• the correction unit 205 also outputs the check-bits portion of the packed data to the packing unit 220 .
  • the packing unit 220 performs the same operations as the packing unit 120 , outputting the combination and compression state.
  • the packed mode may change compared with the packed mode that was used by the packing unit 120 .
  • the packed data received by the ECC computation unit 215 may be selected for output by the ECC and compressed data correction logic 200 .
  • the data decompression unit 210 is at a destination point and the packed data is not transferred within the processor or to an additional device that is external and the packing unit 220 is omitted.
  • the compression operation performed by the data decompression unit 210 is decoupled from the ECC check-bit computation, correction, and packing operations.
  • the data decompression unit 210 may be in a separate processing unit with one or more storage and/or transmission circuits between the data compression unit 210 and the correction unit 205 .
  • the detection and, if needed, correction of the compressed data should be performed at the input to the data decompression unit 210 to ensure that the compressed data is not corrupted between the correction unit and the data decompression unit 210 .
  • FIG. 2 C illustrates a block diagram of an example system 225 for use in implementing some embodiments of the present disclosure.
  • the system 225 includes a processor 230 and memory 235 that is external to the processor 230 and may comprise multiple memory devices.
  • the processor 230 includes an interface 254 with at least one additional device 227 that is external to the processor 230 and an interface 256 with an NVLink 258 interconnect.
  • the processor 230 also includes one or more units comprising storage, such as an L2 cache 232 and L1 cache 252 , a crossbar 255 interconnect, and/or processing or execution cores 250 .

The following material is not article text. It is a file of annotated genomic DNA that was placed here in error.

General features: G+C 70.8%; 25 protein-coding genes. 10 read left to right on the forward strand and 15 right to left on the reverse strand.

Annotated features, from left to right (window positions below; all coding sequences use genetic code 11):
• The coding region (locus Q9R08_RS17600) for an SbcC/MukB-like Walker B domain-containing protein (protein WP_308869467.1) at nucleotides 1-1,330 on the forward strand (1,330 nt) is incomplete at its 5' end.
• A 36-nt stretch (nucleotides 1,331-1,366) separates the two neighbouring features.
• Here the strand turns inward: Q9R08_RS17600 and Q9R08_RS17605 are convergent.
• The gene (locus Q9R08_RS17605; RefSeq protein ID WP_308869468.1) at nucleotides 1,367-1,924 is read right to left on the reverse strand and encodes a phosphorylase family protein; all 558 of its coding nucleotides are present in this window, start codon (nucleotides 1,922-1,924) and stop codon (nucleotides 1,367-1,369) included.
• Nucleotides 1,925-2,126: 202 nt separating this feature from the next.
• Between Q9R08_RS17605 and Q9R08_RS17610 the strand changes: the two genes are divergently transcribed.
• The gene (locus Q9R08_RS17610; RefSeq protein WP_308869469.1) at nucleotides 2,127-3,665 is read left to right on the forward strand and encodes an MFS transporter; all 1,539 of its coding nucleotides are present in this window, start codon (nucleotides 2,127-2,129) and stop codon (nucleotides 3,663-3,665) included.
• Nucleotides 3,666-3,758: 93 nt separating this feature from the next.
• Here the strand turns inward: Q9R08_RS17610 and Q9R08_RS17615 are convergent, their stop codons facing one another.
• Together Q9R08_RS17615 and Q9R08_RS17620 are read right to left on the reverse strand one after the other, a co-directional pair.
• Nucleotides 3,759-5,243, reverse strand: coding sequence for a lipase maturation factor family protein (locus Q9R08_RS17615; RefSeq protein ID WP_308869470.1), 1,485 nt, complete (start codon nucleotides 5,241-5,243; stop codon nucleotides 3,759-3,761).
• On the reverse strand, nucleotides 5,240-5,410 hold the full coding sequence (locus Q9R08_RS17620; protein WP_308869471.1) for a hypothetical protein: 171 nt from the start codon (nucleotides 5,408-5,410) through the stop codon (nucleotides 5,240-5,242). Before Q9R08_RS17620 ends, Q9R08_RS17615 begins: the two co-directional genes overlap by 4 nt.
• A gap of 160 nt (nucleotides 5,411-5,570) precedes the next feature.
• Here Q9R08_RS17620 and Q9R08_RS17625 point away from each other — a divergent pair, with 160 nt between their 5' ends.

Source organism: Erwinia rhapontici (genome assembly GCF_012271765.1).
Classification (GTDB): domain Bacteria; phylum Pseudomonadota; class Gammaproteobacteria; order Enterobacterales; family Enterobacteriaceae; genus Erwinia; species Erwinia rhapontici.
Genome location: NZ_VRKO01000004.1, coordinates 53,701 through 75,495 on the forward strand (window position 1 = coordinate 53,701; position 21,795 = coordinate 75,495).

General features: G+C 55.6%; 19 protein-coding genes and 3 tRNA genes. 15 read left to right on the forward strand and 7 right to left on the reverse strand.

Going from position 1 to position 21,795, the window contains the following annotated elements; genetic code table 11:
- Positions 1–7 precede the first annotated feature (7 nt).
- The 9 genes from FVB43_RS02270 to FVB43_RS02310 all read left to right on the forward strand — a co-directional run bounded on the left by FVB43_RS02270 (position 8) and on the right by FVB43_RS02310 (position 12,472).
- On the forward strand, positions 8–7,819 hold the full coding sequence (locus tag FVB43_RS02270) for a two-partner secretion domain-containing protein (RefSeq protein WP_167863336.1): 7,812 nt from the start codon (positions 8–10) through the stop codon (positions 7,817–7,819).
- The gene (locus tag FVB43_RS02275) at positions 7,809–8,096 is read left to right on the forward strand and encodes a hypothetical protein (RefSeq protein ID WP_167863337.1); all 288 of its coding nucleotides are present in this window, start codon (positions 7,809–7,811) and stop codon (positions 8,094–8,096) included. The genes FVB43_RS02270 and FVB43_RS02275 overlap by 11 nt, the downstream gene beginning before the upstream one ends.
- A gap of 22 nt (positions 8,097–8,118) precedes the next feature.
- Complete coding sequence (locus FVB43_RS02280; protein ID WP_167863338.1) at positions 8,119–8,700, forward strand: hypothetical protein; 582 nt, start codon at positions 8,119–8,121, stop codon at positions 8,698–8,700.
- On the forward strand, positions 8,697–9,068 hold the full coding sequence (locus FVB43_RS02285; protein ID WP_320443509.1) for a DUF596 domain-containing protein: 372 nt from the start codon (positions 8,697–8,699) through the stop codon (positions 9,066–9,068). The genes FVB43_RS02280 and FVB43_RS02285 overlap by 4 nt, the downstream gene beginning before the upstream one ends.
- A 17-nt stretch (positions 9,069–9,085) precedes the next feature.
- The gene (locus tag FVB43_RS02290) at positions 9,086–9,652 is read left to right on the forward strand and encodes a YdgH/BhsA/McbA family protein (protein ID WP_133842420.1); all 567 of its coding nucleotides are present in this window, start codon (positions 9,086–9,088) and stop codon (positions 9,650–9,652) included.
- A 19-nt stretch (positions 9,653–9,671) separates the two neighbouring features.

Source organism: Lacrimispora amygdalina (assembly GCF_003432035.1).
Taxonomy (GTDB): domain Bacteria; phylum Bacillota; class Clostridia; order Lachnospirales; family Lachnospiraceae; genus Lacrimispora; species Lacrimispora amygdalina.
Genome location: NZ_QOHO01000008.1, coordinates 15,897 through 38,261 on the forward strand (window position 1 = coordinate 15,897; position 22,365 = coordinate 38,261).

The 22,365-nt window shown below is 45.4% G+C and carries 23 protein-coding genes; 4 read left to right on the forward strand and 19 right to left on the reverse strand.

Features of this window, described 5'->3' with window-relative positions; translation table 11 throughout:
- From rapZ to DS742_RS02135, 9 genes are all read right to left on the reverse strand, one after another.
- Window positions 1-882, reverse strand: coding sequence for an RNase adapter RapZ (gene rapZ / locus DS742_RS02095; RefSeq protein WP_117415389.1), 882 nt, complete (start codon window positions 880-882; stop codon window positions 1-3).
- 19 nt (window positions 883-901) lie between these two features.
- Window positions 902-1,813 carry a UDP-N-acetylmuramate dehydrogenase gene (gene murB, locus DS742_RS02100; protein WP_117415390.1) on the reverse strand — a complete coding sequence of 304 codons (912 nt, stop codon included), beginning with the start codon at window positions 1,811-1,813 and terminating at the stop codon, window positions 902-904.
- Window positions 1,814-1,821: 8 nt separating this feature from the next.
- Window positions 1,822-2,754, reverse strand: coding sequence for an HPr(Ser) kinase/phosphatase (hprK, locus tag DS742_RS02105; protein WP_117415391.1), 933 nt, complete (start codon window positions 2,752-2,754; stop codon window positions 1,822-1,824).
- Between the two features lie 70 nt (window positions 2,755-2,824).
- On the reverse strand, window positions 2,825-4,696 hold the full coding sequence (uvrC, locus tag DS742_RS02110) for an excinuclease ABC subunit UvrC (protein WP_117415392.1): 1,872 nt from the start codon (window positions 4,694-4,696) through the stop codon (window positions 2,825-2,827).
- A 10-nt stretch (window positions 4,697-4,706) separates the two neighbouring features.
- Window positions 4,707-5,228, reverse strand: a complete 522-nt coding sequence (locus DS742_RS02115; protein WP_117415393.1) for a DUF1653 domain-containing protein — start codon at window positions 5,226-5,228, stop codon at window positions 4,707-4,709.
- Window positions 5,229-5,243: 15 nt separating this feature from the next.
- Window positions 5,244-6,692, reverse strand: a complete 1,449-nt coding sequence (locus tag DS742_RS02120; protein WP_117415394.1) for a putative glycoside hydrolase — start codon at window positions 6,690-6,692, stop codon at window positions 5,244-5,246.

• Each one of the units may include an ECC packing unit 120 and/or may be capable of compressing data and computing ECC check-bits.
  • Each one of the units may include an ECC packing unit 220 and/or may be capable of detecting and correcting errors in compressed data based on the check-bits.
  • Each one of the units may also be configured to decompress the compressed data.
  • any one of the units may be a source point that generates the packed data, an intermediate point that simply transmits the packed data with or without detecting and correcting errors, or a destination point that detects and corrects errors in the compressed data that is included with the check-bits in the packed data.
  • the destination point may also decompress the compressed data.
  • the source point may also compress the data that is packed with the check-bits.
  • the packed data may be stored into memory 235 with or without detecting and correcting errors.
  • the source or destination is external to the processor 230 and reached via NVLink 258 .
  • the source point and destination point define a zone of protection for compressed data. Intermediate points that detect and correct errors may be used to enhance reliability.
  • the L2 cache 232 may store packed data and may optionally detect and correct errors.
  • the crossbar 255 may transfer packed data between one or more of the L2 cache 232 , L1 cache 252 , and interface 256 .
  • the L2 cache 252 may store packed data and optionally detect and correct errors while also decompressing the compressed data for output to the execution core(s) 250 .
  • the L2 cache 252 may also compress and pack data received from the execution core(s) 250 . Providing error detection and correction in the L2 cache 232 and L1 cache 252 filling a potential reliability coverage hole within the processor 230 and increasing a range of the zone of protection across the crossbar 255 .
  • Storing packed data in the memory 235 and detecting and correcting errors in the L2 cache 252 provides protection for data transferred between the memory 235 and the processor 230 .
  • Detecting and correcting errors at the interface 254 provides protection for data transferred between the processor 230 and the additional device 227 .
  • detecting and correcting errors at the interface 256 provides protection for data transferred between the processor 230 and the devices coupled to the NVlink 258 .